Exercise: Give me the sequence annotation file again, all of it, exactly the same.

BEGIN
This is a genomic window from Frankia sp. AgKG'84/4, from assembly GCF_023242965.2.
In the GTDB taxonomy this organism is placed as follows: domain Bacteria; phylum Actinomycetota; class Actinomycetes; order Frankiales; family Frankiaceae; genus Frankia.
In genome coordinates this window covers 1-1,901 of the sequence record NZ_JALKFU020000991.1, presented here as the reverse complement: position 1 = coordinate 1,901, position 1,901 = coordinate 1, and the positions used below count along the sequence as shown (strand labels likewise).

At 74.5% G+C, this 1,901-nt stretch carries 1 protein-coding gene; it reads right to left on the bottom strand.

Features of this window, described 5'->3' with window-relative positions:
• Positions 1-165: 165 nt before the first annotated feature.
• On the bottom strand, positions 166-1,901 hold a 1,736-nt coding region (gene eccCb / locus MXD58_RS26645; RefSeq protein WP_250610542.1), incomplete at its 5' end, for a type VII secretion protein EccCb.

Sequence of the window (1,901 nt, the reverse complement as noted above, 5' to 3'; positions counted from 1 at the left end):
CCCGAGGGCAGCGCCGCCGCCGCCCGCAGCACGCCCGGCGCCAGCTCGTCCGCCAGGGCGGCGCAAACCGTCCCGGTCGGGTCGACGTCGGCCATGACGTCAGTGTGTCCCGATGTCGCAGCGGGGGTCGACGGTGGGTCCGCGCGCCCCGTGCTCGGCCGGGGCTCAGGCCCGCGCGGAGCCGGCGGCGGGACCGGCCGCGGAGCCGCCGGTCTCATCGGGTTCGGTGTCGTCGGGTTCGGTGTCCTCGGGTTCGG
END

This is a genomic window from Frankia sp. AgKG'84/4, from assembly GCF_023242965.2.
In the GTDB taxonomy this organism is placed as follows: domain Bacteria; phylum Actinomycetota; class Actinomycetes; order Frankiales; family Frankiaceae; genus Frankia.
In genome coordinates this window covers 1-1,901 of the sequence record NZ_JALKFU020000991.1, presented here as the reverse complement: position 1 = coordinate 1,901, position 1,901 = coordinate 1, and the positions used below count along the sequence as shown (strand labels likewise).

At 74.5% G+C, this 1,901-nt stretch carries 1 protein-coding gene; it reads right to left on the bottom strand.

Features of this window, described 5'->3' with window-relative positions:
• Positions 1-165: 165 nt before the first annotated feature.
• On the bottom strand, positions 166-1,901 hold a 1,736-nt coding region (gene eccCb / locus MXD58_RS26645; RefSeq protein WP_250610542.1), incomplete at its 5' end, for a type VII secretion protein EccCb.

Sequence of the window (1,901 nt, the reverse complement as noted above, 5' to 3'; positions counted from 1 at the left end):
CCCGAGGGCAGCGCCGCCGCCGCCCGCAGCACGCCCGGCGCCAGCTCGTCCGCCAGGGCGGCGCAAACCGTCCCGGTCGGGTCGACGTCGGCCATGACGTCAGTGTGTCCCGATGTCGCAGCGGGGGTCGACGGTGGGTCCGCGCGCCCCGTGCTCGGCCGGGGCTCAGGCCCGCGCGGAGCCGGCGGCGGGACCGGCCGCGGAGCCGCCGGTCTCATCGGGTTCGGTGTCGTCGGGTTCGGTGTCCTCGGGTTCGG